Notkin was born and raised in Chicago in 1948, and studied art at the Kansas City Art Institute in Kansas City, Missouri (BFA 1970), as well as the University of California in Davis, California (1973 MFA), where he studied under ceramicist Robert Arneson. He lives in Helena, MT, with his wife and fellow artist, Phoebe Toland.
Richard Notkin is famed for his clay teapots, inspired by the traditional Yixing style from China but forming a vehicle for political commentary in the west. His saying: "the vessel is the primary canvas of ceramics and the teapot is the most complex of vessels."
Notkin has been influenced by his teachers, Ken Ferguson and Robert Arneson, Notkin combines a respect for form with sharp social commentary.
Images: Richard Notkin, portrait (source You Tube); teapot (source Craft in America); heart teapot (source D2); tilewall, titled "All Nations Have Their Moments of Foolnishness" (source Crocker Art Museum).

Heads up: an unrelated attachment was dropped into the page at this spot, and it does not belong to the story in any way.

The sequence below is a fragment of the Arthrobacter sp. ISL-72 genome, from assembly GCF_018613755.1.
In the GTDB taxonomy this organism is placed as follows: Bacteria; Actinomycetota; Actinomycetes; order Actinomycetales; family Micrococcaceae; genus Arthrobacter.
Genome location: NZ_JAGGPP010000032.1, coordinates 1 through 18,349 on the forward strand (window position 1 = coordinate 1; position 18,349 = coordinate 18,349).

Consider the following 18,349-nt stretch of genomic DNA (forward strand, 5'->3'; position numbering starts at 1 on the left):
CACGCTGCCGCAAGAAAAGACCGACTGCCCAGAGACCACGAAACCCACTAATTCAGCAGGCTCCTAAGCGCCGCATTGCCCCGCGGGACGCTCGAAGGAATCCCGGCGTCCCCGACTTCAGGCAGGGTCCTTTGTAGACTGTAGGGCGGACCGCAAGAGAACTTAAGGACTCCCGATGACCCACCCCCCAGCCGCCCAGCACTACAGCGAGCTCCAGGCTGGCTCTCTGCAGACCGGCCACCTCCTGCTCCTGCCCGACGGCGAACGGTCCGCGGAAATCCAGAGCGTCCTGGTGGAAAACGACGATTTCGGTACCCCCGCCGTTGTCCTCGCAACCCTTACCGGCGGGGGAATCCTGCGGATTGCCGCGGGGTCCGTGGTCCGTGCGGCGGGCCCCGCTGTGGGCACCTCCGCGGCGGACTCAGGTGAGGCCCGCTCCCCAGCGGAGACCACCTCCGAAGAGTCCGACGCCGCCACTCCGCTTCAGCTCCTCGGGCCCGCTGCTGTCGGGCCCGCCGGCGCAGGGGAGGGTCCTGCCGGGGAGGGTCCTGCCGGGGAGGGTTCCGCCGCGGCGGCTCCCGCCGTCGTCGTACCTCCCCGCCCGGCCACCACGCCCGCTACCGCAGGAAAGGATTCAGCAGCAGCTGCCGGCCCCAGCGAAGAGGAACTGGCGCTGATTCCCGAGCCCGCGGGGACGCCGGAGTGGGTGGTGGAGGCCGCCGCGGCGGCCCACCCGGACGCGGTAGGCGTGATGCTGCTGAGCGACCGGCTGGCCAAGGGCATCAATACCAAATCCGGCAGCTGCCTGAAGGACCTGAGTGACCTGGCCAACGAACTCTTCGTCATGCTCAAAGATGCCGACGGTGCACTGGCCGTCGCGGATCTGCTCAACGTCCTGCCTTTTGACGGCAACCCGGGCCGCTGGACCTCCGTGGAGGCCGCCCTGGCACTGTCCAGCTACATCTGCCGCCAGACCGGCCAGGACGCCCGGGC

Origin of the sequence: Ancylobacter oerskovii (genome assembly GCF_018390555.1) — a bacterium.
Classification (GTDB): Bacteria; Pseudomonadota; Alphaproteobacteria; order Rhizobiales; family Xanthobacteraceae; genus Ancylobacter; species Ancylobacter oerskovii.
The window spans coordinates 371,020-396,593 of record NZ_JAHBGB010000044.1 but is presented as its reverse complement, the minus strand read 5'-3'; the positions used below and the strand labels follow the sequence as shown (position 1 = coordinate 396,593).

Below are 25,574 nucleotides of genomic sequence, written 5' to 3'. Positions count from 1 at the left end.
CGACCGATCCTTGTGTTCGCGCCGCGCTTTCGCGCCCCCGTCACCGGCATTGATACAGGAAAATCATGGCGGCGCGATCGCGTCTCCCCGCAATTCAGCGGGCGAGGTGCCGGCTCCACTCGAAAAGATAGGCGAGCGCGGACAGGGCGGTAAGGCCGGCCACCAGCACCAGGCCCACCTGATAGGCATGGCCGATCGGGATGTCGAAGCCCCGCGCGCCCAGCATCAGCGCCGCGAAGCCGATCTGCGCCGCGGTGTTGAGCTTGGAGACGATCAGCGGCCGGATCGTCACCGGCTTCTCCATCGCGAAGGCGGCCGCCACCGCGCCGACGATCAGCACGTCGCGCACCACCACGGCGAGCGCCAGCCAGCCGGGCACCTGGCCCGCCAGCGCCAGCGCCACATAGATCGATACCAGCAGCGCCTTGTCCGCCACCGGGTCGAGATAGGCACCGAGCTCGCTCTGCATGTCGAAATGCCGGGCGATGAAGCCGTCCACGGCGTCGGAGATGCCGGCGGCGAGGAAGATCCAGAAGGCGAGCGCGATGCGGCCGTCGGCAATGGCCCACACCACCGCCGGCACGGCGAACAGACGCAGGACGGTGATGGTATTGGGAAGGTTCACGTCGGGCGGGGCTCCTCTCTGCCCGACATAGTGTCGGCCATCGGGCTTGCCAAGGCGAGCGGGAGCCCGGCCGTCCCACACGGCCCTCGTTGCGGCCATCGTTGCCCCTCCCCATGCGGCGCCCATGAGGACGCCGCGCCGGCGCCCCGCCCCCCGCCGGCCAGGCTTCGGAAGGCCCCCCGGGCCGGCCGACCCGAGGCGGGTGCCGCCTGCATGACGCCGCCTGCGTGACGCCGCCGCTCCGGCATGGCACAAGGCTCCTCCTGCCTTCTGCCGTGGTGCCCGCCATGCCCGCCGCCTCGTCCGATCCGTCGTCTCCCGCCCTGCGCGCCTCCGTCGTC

Ceramist Richard Notkin is best known for his sociocritical works and his reinterpretations of Yixing teapots. Although the majority of his work created between 1983 and 1995 consists of teapots, he considers himself a sculptor with a strong commitment to social commentary, and the vessels include political imagery such as cooling towers. He also addresses political issues in larger installations such as The Gift, a mural consisting of three-inch-square earthenware tiles with bas-relief images of dice and skulls. Up close, the piece resembles a scarred Mayan wall, but when viewed from afar, the image of a mushroom cloud emerges.